Sectarian violence in Iraq sent the price of oil skyrocketing on Thursday, propelling both Brent and West Texas Intermediate up more than two percent to their highest levels of the year amid growing concerns about a threat to global supply.
After a delayed reaction to turmoil raging in the country, oil prices soared as open warfare between rebel forces—threatening a reconquest of Iraq barely a few years after U.S. forces departed—and the government spilled on to the world stage. Iraq is a member of OPEC, second only to Saudi Arabia as one of the world's largest producers of crude.
With violence threatening Iraq's civilian population and overwhelming the country's security forces, a shadowy group known as the Islamic State in Iraq and Sham (ISIS) has managed to seize control of key cities including Mosul, the country's second-largest, Ramadi, Falluja and Tikrit. Fears about global supply mounted, as reports surfaced that Russian tanks had moved into beleaguered Ukraine, sending crude on a tear and overwhelming the impact of lackluster U.S. economic data.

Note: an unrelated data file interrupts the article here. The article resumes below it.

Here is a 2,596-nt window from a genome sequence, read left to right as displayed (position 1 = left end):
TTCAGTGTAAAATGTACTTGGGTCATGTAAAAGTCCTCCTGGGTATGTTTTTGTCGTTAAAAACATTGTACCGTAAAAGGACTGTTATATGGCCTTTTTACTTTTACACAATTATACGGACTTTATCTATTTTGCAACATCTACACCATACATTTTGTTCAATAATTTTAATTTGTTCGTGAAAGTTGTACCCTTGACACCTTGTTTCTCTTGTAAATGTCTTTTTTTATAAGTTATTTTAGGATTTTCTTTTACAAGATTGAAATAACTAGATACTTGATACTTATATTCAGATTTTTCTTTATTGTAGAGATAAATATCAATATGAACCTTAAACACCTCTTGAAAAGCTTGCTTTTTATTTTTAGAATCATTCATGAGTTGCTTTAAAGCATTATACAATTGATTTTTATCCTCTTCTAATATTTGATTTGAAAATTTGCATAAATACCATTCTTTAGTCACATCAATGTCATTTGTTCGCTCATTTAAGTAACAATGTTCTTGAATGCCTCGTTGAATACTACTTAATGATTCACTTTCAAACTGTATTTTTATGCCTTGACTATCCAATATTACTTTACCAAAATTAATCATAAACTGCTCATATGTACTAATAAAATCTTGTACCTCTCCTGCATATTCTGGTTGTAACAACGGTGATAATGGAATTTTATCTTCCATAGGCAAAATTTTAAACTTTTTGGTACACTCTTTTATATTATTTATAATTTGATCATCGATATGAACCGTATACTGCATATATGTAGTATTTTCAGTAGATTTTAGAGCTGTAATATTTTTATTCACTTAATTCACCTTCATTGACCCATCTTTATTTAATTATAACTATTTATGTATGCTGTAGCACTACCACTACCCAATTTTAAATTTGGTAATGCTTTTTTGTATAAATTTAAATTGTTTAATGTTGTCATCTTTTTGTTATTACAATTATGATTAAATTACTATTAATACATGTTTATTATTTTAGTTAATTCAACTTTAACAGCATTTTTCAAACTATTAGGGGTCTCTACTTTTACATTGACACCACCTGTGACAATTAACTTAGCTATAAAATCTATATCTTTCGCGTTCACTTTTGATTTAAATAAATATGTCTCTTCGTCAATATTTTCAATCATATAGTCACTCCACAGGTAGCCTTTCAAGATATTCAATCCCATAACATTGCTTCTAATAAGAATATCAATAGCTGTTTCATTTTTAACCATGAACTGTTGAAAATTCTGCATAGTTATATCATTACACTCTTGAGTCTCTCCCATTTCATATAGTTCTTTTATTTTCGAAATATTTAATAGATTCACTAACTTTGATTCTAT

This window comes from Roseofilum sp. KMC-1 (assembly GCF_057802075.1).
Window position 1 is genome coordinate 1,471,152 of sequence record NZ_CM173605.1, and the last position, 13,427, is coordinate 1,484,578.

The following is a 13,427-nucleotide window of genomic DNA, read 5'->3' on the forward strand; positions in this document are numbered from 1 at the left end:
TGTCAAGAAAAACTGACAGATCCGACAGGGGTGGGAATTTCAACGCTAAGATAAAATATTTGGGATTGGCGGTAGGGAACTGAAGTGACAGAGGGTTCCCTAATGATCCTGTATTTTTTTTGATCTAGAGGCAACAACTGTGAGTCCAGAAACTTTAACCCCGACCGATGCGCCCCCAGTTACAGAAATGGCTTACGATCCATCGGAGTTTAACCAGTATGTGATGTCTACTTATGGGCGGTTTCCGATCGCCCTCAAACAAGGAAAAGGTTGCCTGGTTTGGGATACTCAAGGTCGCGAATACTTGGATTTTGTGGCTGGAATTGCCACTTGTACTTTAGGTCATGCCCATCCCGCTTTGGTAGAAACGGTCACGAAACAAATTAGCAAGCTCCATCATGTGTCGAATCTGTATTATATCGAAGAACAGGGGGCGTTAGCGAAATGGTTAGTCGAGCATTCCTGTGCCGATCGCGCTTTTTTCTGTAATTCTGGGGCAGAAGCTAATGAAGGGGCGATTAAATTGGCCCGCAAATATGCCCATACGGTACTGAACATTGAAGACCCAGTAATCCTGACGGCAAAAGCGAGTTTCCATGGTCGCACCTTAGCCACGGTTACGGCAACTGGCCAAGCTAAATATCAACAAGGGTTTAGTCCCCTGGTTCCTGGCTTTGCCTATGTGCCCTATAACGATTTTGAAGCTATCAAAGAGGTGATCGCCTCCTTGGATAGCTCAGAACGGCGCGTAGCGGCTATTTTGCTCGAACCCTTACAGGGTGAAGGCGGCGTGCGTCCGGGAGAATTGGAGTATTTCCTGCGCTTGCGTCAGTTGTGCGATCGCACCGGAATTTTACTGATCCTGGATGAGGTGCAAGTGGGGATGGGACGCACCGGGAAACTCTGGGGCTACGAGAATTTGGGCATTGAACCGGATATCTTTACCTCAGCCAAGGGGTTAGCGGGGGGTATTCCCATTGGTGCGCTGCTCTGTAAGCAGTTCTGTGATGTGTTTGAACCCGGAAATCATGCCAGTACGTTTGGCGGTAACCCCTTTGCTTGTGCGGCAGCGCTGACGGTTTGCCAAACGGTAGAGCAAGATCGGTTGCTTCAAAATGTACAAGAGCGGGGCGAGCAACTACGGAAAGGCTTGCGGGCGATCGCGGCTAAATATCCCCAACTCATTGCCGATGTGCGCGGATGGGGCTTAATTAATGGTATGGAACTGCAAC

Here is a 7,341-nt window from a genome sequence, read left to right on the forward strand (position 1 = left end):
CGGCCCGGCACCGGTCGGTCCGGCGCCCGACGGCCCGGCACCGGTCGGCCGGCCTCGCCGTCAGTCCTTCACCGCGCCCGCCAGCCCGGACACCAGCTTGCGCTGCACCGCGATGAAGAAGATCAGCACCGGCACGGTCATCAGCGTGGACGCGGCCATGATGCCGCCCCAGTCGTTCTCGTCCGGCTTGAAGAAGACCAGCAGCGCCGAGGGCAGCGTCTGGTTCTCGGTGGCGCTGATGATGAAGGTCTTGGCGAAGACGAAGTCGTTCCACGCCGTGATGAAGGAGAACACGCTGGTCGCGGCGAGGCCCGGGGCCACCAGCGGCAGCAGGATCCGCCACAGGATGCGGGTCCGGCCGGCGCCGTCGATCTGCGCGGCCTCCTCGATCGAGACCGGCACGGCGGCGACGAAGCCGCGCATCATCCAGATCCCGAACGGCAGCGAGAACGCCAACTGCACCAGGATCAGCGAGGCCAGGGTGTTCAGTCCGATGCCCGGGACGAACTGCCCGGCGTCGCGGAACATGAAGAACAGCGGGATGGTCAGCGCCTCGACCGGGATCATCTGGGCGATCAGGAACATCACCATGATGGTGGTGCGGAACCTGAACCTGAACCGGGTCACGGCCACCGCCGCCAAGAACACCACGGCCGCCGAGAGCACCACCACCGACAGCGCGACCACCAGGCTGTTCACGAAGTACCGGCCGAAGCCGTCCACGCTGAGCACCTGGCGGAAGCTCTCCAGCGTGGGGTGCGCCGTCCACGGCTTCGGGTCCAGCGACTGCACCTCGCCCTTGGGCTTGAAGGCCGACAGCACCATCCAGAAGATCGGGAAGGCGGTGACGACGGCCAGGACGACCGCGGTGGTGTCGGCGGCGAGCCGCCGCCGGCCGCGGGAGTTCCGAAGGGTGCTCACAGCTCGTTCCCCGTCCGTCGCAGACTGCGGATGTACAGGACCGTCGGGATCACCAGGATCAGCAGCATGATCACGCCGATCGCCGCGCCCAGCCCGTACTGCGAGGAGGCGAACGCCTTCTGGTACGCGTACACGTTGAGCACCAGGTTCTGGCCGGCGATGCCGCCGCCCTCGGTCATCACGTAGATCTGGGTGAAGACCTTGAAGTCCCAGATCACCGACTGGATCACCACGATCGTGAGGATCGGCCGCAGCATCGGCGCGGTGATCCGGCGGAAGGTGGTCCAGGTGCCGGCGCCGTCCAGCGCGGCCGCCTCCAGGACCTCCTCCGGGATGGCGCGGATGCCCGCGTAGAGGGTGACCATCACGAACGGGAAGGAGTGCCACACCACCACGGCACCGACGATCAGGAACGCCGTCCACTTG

"That's the big story: what will happen if...the (insurgents) don't get what they want? Oil prices will go significantly higher," said Richard Hastings, macro strategist at Global Hunter Securities. "It's history in the making."
As the flames of instability rage in Syria and Libya, another major oil producer, "the map of the Middle East is being rebuilt," he added.
Until recently, Iraq's oil production had recovered to levels seen prior to the 2003 war that destabilized the country. The country pumped 3.6 million barrels of crude a day in February, an annual output record that exceeded 1979's water mark.
Analysts say that although the U.S. energy renaissance has helped to contain the threat of an oil shock, risks to the stability of global oil supply have heightened considerably.